MAKING YOUR DOORS:
If you are using a set-up block, refer to page 9 before continuing.
Reversible Rail & Stile:
Start with the bit assembled in the tongue/�end cope� arrangement (Assembly A). You will find thin copper spacers with the bit--put them aside for the moment. Set the bit into the router table and adjust the height so that you get a complete cut on your stock. The exact measurement isn�t critical. Set your router fence flush to the bearing. Select a test piece and feed the end through the bit, using your miter gauge or a �push block sled.� Keep the piece square and look for a clean even cut. **IMPORTANT: When using 1/4� shank bits, always make 2 to 3 passes ending at the bearing. Now re-arrange the bit into the �long� or profile cut (Assembly B). Be careful--it is possible to assemble the cutters backwards. The flat side of the carbide should face into the cut. Do not change the fence; it is already set to the bearing. Adjust the height of the bit to match the previously-cut piece; then run second test piece. If the fit is good, no shims are needed. If the fit is too loose, go back to the first cut, add two shims above or below the bearing in the stack, and cut another tongue/�end cope� test piece. The shims can only widen the tongue on this end cope. Determine how many shims are needed (0-4) and note this for future reference. Finally, be careful not to over-tighten the top nut, as this will destroy the shims. Copyright 2009 MLCS Ltd. Page 6 . 6 Rails & Stiles The bit height adjustment will correct a �step� at the joint assuming that your wood is of equal thickness. Set up and run all of one side of the joint (and maybe an extra or two); then run all of the other side. All of the rails and stiles for an entire kitchen can be cut in an hour or so. Rail and Stile Pointers and Problem Solvers. Tongue and Groove too tight or loose: On the rail end cope cut, add shims above or below the bearing to make the tenon thicker, thus tightening the joint. Remove shims to loosen. Misaligned Corners: 1. One wood piece may be thicker than the other. 2. Bit height is not correct. Double-check for accuracy. 3. Joint Doesn't �Match Gaps Top or Bottom: Your wood end may be out of square with face. Check to see if you are cutting full depth of bit to bearing or your router is not square to the table. 4. Burning: Decrease router speed and feed work faster. Check the rail and stile bits to make sure the cutter is not reversed. Matched Sets, Stacked, Entry and Shaper bits are all adjusted for fit and height exactly the same way. PLYWOOD PANEL CONVERSION KIT (#296): Item #296 comes with two slot cutters allowing the user to quickly convert a matched Rail & Stile set from standard 1/4� joints to 5.2 mm in order to use European plywood for panels. When changing bits for 5.2 mm use, one slot cutter has 5.2 mm teeth and one has 1/4� teeth. The 1/4� slot cutter MUST be installed on the Tongue or �End Cope� cutter. This will produce a 5.2 mm tongue. The 5.2 mm slot cutter is installed on the Rail and Stile bit to produce a 5.2 mm groove allowing the user to fit a 5.2 mm or European plywood panel in place of the standard 1/4� panel. Copyright 2009 MLCS Ltd. Page 7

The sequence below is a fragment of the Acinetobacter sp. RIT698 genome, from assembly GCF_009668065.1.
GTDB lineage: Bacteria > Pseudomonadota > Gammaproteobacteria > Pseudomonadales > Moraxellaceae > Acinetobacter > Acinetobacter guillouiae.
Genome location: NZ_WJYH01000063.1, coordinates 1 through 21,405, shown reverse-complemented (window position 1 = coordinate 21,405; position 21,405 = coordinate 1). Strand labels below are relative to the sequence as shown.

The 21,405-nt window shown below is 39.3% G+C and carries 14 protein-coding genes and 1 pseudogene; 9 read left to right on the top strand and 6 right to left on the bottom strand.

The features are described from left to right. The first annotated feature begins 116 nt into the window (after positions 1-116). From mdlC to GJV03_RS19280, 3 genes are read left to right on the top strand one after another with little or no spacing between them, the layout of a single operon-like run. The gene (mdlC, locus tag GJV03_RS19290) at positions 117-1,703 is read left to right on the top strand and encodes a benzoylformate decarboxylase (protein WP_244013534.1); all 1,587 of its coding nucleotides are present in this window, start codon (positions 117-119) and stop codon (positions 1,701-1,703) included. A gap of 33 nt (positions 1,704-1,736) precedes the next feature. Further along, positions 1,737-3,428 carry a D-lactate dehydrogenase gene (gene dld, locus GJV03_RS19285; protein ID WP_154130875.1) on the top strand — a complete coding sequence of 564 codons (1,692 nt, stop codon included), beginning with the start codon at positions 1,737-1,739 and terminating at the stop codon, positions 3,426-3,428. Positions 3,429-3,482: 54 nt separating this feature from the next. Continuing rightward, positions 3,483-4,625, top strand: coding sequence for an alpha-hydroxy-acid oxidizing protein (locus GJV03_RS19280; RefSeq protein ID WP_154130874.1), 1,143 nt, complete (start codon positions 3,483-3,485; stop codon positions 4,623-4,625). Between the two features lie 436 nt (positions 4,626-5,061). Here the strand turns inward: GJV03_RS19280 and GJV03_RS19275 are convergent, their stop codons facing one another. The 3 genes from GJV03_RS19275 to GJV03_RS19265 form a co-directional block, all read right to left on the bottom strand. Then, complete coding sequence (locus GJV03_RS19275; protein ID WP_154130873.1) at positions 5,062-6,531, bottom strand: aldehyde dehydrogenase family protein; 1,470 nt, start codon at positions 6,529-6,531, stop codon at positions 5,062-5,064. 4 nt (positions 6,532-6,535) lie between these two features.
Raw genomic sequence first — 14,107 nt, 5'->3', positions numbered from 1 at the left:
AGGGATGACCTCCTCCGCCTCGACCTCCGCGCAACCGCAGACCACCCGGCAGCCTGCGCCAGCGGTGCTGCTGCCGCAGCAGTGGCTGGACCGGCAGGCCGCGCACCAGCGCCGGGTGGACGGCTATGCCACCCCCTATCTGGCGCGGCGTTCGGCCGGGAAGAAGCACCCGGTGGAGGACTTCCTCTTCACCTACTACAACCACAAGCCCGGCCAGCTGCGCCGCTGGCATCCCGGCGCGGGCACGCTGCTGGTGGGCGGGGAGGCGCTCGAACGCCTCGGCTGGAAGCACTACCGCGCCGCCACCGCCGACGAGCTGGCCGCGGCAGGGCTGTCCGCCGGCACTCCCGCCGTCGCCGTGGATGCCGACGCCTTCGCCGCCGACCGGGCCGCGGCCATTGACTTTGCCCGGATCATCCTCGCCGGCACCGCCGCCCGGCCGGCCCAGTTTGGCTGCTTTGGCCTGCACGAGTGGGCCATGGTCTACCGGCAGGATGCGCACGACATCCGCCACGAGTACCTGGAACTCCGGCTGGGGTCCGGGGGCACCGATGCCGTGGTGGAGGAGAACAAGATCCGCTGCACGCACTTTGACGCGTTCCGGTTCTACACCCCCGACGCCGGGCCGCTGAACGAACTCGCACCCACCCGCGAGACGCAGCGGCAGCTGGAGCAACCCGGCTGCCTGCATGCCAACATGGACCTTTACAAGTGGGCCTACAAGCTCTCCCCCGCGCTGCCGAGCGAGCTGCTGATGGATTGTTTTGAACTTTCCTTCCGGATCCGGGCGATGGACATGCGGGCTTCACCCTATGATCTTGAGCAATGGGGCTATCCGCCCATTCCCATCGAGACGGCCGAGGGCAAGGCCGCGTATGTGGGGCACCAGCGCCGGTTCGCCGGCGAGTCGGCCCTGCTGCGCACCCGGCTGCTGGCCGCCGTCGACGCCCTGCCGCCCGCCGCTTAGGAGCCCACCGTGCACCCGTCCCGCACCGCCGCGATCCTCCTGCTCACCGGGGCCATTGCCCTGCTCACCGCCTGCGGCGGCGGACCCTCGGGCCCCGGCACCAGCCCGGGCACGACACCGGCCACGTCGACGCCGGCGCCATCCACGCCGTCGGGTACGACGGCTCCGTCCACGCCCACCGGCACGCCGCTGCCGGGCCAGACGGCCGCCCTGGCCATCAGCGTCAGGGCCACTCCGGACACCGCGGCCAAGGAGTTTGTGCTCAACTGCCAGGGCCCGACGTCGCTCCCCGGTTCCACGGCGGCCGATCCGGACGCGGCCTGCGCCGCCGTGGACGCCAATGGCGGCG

Making Rail and Stiles with Rabbets There are times when you need a rabbet instead of a groove in your door frame. Always do this for glass doors to allow for replacement. Stained glass, pictures, fabric panels, and many other materials are best installed in a rabbet, from behind, in a door frame. (Figure 8A) Create a rabbet in a normal door frame by assembling the frame empty, running a 3/8� rabbeting bit around the back, then cleaning out the rounded corners with a corner chisel (MLCS Item #9541). If you need rabbeted frames regularly, choose one of the MLCS glass door assemblies, or a Window Sash bit. Use these bits just like the reversible styles, except install the spacer provided when making the end cope. (Fig. 8B) Panels: Dry assemble your Rail and Stile frames with clamps. Check the outside dimensions now. All MLCS bits make a 3/8� deep groove, but none of the panels should bottom out in the groove. Remember! Size the solid wood panels to allow for expansion and contraction with the seasons. A 10� wide panel can move as much as 1/4� over the course of the year! Leaving 1/8� on each side for seasonal expansion is fine. Depending on the style of bit and thickness of wood, you may need to undercut the back of the panel to bring the tongue to 1/4� thick or make the panel flush to the frame. Check your dimensions twice and cut the panels to size. Always run larger raised panel bits in a router table at a reduced speed (See page 3 for recommended speeds). Take light cuts by raising the bit or adjusting the fence ( WARNING: When using a raised panel bit with an undercutter, do not attempt to raise the bit. You must adjust the fence back to make multiple passes when using a raised panel bit with an undercutter). 3 or 4 light passes will give the smoothest results. Some router tables do not have a large enough table opening for these large panel bits. Solve this by using a �false top� with a larger opening fastened down to the original table (Fig. 8C). This tip works for small fence openings too. Note: When using the raised panel bit with undercutter, the 3/4� thick panel may be proud (not flush) of the 3/4� thick rail and stiles, depending on the set up. For a professional look, sand and finish the panel completely before assembly in the frame. Then, glue up the rail and stile frame, make any final size adjustments, and add the outside edge detail. Copyright 2009 MLCS Ltd. Page 8 Rabbeting bit Door frame Figure 8C Figure 8A Figure 8B USING SET-UP BLOCKS ON 3/4� THICK STOCK (For Rail and Stile Doors) See pages 4-8 for instructions on how to use these router bits/shaper cutters. The stock you are using must be 3/4� uniform thickness for proper set up using the set-up block. We recommend that you start with the cope/rail end (tongue profile) first. NOTE: the set-up block is not guaranteed to match the profile cut; it is guaranteed to allow the router bit/shaper cutter height to be set quickly and properly. Install into your router/shaper table, the correct router bit/shaper cutter assembly to create the cope/rail end. Using the set-up block, raise or lower the cutting profile so it corresponds with the proper cut on the set-up block. NOTE: If you are using a coping safety sled (MLCS item #9544, #9546 or #9548), you must compensate for the thickness of the sled base when setting the router bit/shaper cutter height. Using a piece of scrap stock, the same thickness as your rail/stile stock, make a test cut. For 1/4� shank router bits, adjust the fence to make the full cut in 3-4 passes; or, for 1/2� shank router bits or shaper cutters, adjust the fence to make the full cut in 1-2 passes. When making the final pass, the fence should be properly aligned with the router bit/shaper cutter by placing a metal straight edge across both the infeed and outfeed fences of the router/shaper table fences. The straight edge must also be in contact with the ball bearing guide/rub collar or smallest diameter of the carbide cutting surface if no ball bearing guide/rub collar is used. When you are satisfied that the cope/rail end cut is correct, proceed to make your actual cope/rail end cuts. After you have completed the cope/rail end cuts, remove the router bit/shaper cutter assembly and install the correct router bit/shaper cutter assembly to make the stick/stile cut. Using the opposite side of the set-up block raise or lower the cutting profile so it corresponds to the proper profile cut on the set-up block. Now, using one of the rail pieces cut in the previous step, verify that the profile cut on the rail piece mirrors the cutting profile on the router bit/shaper cutter assembly. If the tongue on the rail piece and the slot cutter on the router bit/shaper cutter assembly are not exactly at the same height, adjust the router bit/shaper cutter assembly height accordingly. Make another test cut, again using a piece of stock the same thickness as your rail/stile stock. Follow the same guidelines as you did when making the test cut in the rail piece. When you have completed this cut, test the fit against one of the cope/rail end pieces you have already cut. If the joint properly fits together and the height of the pieces properly align, proceed to make your actual stick/stile cuts. NOTE: In order to get a proper joint, it is important to make sure that the router bit/shaper cutter assembly is cut the full depth to the ball bearing guide/rub collar. Also, your stock must be of uniform thickness and your height adjustment must be properly set. Copyright 2009 MLCS Ltd. Page 9 Set-Up Block (Rail & Stile) Items #9741-9748 #9790-9791 2758 Rails & Stiles for Glass Doors Item #8845 MATCHED RAIL & STILE CUTTERS FOR GLASS DOORS WITH RECOVERABLE BEAD **NOTE: Cut and rip the rails (horizontal pieces) to their finished length allowing 7/16� at each end to cope into stiles (vertical pieces). 1. Use the router bit with profile cutter and bearing to make the cope cuts on the ends of your rail pieces (horizontal pieces). 2. Change to second router bit and adjust the bit height so that the bottom profile cutter matches the height of the profile cut on the ends of the rails when they are placed face down on the router table top. Because of the amount of material being removed, a better cut result may be achieved by making more than just one pass. Adjust your router fence between cuts until a straight edge touches both fence faces and the carbide at the innermost point between the bottom profile cutter and slot cutter. 3. After cutting the profiles on the inside of your rail and stile pieces, use a 1/8� straight bit, or a 1/8� kerf saw blade on your tablesaw, to remove the portion of the wood that protrudes further at the depth and distance of the slot. 4. Assemble and glue the rail and stile. When dry, measure for the glass panel, allowing 1/16� on all four sides for any seasonal wood movement. Place the glass panel into the door frame. 5. Measure and miter at 45 degrees the retaining strips removed in step 3 and secure them with brads�Do NOT glue them in place or you will not be able to replace the glass if it should break!! You may want to predrill the brad holes in the retaining strip to avoid splitting them while you are installing them. Be careful not to strike the glass while driving brads in. Copyright 2009 MLCS Ltd. Page 10 3107 IMPORTANT POINTS �? Always use a router table and fence. These cutters should NOT be used freehand. �? Cutters should ALWAYS be run at a REDUCED SPEED. Use the MLCS #9400 or #9410 Speed Control or a variable speed router. �? This bit set comes assembled for making a 1/4� tongue and slot. If you are going to make a 1/2� tongue and slot, make sure to replace both the slot cutter and spacer/rub collar or your rails and stiles will not properly match up. �? Check the top nut when you first receive your cutters and periodically with use. The nut should be very snug, but not over-tightened. This will destroy the adjustment shims. �? Use Push Blocks (MLCS #9138, #9139 or #9140) and a miter gauge or sled to feed your rails and stiles. NEVER use fingers to feed narrow stock! �? A 1-1/2 HP PROFESSIONAL QUALITY router will cut the profile in one pass. You can make the cut in 2 passes in difficult wood by adjusting the fence. DESIGN AND CONSTRUCTION �? The cope and stick corner created by the bits is not strong enough by itself for a full-sized door. Our favorite method for reinforcing the corners is to assemble the door, then drill through the outside stiles and add screws or dowels into the rails. �? Glass panels can be made by assembling the door then routing out the profile on one side with a 3/8� Rabbeting Bit. Clean up the corners with a chisel, then make a small piece of molding to hold the glass in place. �? Panels for the door can be made using any of the MLCS Raised Panel bits. They can be �raised� on one or both sides. Depending on the profile you select, you may have to adjust the thickness of the panel stock so you end up with a 1/4� or 1/2� tongue to fit the frame groove. You can also use 1/4� or 1/2� thick veneer plywood for flat panels. �? NOTE: Veneer plywood will be a true 1/4� or 1/2� while cabinet grade plywood may be up to 1/32� undersized on the thickness, possibly leaving a loose, rattling panel. Copyright 2009 MLCS Ltd. Page 11 Rails and Stiles for Entry Doors Items #8835, #8838, #8839